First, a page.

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THE ART COLLECTIONS
The art collections of the Museum of Ostrobothnia contain approximately 8,000 works in total. The art collection is made up of four units, of which Karl Hedman’s collection is the most significant.
The Ostrobothnian Museum Collection
The Ostrobothnian Museum Collection is the museum’s first art collection. It includes both Ostrobothnian ecclesiastical art from the 1700s and modern Finnish visual art. The collection’s emphasis is on works by Ostrobothnian artists and by other artists who have depicted Ostrobothnia in various ways.
Also included in the collection are the donation in memory of Anne-Marie Cronström and a donation by the Savings Bank of Finland. The collection grows annually with the addition of private donations and the purchase of individual artworks or artwork series.
The City of Vaasa Collection
The beginnings of the City of Vaasa collection were in 1913, when a newly founded municipal committee began to buy fine art on the city's behalf. Already in that first year, the committee bought Eero Järnefelt's portrait of his wife Saimi and daughter Leena in the garden.
The collection still continues to expand, and many newly acquired works are immediately given a place in the city space in the form of public statues. Besides Finnish visual art, the collection also includes international graphic artworks, which have been acquired through the museum's international graphics exhibitions.
The Karl Hedman Collection
The Karl Hedman collection consists of the works of art, furniture and cultural history items which Hedman collected together with his wife Elin Hedman. Since the couple’s death, The Hedman Foundation and the City of Vaasa have contributed to the expansion of the collection. The art collection, which consists of approximately 800 works, contains a representative selection of Finnish visual art from the 18th, 19th and 20th centuries, as well as international art from the Renaissance period up until the 19th century. Artworks from the collection are on display in the permanent exhibition on the Hedman Floor.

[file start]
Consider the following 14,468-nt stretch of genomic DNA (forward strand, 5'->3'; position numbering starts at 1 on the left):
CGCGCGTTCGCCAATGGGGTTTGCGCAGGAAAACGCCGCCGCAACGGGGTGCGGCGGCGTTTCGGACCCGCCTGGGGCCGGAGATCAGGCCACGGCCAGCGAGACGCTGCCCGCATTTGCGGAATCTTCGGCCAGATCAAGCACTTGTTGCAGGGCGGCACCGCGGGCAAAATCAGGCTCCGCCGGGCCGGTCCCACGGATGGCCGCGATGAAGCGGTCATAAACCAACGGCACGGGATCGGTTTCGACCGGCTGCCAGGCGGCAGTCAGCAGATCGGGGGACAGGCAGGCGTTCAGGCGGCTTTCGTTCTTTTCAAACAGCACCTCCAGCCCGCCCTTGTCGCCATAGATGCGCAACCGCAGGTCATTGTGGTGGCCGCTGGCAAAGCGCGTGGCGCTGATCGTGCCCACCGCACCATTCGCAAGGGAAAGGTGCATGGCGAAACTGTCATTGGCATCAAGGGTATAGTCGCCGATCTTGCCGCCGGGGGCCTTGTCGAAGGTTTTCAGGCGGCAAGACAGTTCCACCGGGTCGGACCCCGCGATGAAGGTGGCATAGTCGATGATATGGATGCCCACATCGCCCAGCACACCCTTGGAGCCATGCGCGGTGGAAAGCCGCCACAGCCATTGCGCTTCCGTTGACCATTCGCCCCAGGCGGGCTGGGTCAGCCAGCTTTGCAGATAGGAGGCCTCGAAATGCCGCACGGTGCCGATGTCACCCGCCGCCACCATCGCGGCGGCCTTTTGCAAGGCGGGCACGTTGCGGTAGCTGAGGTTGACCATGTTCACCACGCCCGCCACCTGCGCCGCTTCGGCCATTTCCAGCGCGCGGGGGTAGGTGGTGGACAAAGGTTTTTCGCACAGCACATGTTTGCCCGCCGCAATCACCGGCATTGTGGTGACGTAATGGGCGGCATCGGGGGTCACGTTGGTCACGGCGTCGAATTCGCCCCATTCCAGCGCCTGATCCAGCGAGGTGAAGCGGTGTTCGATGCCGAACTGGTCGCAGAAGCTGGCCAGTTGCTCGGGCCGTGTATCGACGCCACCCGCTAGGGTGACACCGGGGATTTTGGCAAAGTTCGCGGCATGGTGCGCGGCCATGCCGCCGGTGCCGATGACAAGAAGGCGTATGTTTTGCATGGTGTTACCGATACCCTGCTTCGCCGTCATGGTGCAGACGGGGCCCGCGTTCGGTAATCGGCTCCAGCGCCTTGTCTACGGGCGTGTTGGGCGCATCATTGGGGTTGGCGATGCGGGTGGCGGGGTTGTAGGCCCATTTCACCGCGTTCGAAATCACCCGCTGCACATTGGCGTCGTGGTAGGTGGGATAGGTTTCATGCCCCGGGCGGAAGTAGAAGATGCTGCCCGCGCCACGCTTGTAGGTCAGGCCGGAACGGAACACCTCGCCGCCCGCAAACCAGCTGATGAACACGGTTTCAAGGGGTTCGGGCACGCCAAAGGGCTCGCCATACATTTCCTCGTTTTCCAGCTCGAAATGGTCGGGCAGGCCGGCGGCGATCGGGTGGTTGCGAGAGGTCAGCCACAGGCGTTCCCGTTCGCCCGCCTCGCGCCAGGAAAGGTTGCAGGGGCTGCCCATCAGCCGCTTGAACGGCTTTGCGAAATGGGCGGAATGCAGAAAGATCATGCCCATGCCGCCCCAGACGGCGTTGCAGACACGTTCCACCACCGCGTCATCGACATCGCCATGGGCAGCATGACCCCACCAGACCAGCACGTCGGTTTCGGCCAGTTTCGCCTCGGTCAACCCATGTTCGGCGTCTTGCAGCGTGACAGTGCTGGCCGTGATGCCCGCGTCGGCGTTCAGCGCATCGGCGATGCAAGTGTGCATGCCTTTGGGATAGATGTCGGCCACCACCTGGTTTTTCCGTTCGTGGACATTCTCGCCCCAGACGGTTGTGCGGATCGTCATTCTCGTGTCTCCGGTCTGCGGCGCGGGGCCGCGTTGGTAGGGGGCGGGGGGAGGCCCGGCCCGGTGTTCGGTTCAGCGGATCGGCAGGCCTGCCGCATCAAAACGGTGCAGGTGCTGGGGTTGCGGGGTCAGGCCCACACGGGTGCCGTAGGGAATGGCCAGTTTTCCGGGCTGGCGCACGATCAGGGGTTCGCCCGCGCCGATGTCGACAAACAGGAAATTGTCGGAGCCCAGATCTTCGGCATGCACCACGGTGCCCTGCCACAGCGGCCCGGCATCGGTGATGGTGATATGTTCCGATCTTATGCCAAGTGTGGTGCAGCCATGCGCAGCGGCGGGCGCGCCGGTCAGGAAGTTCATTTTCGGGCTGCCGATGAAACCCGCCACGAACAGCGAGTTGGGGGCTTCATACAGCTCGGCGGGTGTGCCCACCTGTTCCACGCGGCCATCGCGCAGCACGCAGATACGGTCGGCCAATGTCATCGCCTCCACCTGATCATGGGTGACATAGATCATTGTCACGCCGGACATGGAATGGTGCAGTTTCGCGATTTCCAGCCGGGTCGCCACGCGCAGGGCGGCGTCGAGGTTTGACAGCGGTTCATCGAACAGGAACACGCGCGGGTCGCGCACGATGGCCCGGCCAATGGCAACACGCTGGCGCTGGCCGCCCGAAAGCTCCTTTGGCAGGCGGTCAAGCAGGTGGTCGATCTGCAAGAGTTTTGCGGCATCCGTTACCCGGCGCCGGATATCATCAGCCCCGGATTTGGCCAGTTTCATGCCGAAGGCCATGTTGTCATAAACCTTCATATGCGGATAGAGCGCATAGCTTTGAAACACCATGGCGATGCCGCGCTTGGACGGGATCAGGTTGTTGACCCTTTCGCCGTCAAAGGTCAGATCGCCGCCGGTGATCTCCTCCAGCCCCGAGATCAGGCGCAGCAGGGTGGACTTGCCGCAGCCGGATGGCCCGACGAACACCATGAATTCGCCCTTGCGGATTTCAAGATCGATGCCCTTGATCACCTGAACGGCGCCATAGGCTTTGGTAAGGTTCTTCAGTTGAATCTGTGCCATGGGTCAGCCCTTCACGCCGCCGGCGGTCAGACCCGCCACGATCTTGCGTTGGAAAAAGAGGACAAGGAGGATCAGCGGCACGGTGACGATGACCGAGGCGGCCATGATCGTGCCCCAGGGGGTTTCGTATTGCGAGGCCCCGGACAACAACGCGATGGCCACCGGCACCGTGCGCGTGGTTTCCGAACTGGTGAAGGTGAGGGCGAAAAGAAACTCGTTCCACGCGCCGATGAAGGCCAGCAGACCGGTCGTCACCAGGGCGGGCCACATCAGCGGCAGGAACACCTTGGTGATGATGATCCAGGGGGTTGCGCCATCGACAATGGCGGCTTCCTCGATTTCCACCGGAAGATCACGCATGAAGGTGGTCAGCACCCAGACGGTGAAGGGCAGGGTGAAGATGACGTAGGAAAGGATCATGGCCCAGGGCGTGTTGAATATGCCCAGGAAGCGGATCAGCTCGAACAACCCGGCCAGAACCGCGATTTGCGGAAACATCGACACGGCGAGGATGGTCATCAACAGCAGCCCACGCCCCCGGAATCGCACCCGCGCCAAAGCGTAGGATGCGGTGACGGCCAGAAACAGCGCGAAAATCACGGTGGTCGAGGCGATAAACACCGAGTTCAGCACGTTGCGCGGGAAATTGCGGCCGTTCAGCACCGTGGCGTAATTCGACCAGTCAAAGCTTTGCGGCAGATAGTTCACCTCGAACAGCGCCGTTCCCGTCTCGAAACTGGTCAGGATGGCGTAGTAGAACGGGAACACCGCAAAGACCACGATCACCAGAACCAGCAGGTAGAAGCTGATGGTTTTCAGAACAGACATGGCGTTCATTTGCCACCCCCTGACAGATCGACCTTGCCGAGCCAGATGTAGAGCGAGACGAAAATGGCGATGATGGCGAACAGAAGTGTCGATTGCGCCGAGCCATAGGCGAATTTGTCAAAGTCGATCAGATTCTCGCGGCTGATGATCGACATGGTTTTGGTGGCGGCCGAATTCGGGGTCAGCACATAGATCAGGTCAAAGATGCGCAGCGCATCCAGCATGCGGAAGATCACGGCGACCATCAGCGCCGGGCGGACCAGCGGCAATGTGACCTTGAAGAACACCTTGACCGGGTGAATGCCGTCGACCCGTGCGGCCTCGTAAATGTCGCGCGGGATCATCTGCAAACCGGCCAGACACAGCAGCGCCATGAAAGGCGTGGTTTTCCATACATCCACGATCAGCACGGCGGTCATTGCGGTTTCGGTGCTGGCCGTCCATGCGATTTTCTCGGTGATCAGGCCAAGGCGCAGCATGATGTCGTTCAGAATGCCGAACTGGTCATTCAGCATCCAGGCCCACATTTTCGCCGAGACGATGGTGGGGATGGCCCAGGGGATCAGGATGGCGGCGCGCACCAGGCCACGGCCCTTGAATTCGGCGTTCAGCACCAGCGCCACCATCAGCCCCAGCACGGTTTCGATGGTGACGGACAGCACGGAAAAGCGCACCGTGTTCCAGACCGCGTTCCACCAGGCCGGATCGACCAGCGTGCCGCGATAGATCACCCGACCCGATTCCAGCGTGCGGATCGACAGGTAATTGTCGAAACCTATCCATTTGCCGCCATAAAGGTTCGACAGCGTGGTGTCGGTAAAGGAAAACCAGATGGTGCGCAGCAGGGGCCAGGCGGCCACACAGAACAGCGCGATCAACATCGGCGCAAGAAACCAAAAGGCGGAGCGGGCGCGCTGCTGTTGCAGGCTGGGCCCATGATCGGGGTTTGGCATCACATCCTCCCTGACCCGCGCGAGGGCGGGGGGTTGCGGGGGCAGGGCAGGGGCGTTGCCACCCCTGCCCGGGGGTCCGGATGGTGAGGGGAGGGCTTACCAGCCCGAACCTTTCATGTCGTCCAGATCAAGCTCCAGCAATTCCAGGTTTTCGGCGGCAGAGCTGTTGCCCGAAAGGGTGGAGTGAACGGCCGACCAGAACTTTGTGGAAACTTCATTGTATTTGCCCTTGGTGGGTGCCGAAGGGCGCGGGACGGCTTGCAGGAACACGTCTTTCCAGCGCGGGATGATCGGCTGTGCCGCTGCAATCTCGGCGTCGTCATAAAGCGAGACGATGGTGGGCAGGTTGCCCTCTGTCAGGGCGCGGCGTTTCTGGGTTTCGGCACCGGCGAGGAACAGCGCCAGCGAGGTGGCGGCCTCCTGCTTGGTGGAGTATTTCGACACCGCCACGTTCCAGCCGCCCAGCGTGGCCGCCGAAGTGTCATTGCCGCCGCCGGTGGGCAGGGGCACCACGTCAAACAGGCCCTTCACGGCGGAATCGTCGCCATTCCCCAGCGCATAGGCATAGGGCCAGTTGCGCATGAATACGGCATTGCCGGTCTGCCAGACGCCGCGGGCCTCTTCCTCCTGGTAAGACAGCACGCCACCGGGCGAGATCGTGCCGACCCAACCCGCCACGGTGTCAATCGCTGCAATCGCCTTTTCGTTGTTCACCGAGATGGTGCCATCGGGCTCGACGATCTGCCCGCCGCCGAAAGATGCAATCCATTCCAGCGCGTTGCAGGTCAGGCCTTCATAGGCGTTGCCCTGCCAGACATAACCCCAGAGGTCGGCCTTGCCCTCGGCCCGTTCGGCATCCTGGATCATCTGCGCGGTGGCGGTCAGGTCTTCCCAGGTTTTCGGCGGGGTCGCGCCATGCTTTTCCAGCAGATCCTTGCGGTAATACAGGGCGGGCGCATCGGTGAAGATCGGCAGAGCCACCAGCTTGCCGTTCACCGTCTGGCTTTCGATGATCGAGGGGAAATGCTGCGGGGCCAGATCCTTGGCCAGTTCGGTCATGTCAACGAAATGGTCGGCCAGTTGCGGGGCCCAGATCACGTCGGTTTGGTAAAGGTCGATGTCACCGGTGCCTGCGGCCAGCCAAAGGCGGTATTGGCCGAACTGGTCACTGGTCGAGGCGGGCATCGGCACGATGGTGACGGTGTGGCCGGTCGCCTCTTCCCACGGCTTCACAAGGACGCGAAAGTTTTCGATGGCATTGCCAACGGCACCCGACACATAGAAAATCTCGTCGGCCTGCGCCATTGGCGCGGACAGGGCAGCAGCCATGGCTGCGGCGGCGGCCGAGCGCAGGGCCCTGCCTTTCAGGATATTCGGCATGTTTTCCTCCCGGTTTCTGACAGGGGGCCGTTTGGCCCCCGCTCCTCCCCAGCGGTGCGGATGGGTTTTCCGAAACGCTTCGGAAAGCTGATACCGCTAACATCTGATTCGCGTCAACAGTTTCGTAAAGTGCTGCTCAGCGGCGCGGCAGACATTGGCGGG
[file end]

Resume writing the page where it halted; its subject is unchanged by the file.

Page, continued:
To begin with, Karl Hedman collected furniture, jewellery, porcelain and ceramics, but he began to focus his collecting on works of visual art after the turn of the 20th century. He became interested in the contemporary art of the period and kept direct contact with the artists of the time.
In 1909, Hedman bought three paintings which deviated from the previous art purchases both in terms of painting technique and time period. The paintings were Pekka Halonen’s Home from work (1907), Verner Thomé’s Schoolyard (1907) and Magnus Enckell’s Midsummer’s Night at Eckerö (1907). In 1912, Hedman went on a short trip to Italy, where he bought Burning City, painted by Herri met de Bles (circa 1480-1550).
As it turned out, the trip was to be Hedman’s only visit to Italy, but he continued to buy international art through art dealers. The art collection continued to grow, largely owing to Hedman’s contact with art dealer Gösta Stenman. Part of Stenman’s collection of Finnish art passed into Hedman’s possession. This collection, which includes, among other works, 36 works by Tyko Sallinen and 12 by Helene Schjerfbeck, is often called the Stenman deposit. The Hedman collection became the property of the City of Vaasa in 1998. The collection continues to expand today, with the financial support of the Hedman Foundation.
The Vaasa Art Association Collection
The Vaasa Art Association collection also passed into the hands of the City of Vaasa in 1998. The association itself was founded in 1917 for the purpose of establishing an art museum in Vaasa. Thanks to the work of the association, works by Helene Schjerfbeck, Hugo Simberg and Wäinö Aaltonen were on exhibit in Vaasa over a five year period. The art collection grew as the association purchased artworks from the exhibitions and received donated works, as well as works bequeathed to the association in wills. One of the association’s members, Waldemar Churberg, donated paintings by his sister, Fanny Churberg. Another member, Gustav Beltzner, left all of his private collection to the association in his will in 1966.
It was the particular desire of the association to buy the work of Vaasa artists; therefore works by Frans Hiivanainen, Fanny Churberg, Carl Johan Danielson, Lea Ignatius and Carl Nyman Wargh were acquired for the collection.
The collection continues to grow with the financial support of Vaasa Art Association and according to the museum's acquisition policy.